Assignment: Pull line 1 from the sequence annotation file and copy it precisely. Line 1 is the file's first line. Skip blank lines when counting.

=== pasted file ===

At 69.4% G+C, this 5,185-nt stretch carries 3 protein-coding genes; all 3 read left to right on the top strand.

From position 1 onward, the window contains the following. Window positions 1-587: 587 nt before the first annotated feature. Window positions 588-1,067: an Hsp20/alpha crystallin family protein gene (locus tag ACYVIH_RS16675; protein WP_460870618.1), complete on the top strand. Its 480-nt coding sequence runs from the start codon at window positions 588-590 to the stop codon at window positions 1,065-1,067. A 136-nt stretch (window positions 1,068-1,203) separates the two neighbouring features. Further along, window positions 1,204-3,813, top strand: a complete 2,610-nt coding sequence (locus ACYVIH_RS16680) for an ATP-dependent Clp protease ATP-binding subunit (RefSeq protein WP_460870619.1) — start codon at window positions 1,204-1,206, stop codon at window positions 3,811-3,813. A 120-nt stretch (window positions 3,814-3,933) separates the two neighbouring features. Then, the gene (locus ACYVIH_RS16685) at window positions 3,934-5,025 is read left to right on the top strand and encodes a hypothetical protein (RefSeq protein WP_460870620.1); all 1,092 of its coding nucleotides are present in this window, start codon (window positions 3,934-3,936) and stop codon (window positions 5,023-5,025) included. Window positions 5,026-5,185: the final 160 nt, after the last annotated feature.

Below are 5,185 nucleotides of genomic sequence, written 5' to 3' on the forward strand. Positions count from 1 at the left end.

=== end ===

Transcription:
At 69.4% G+C, this 5,185-nt stretch carries 3 protein-coding genes; all 3 read left to right on the top strand.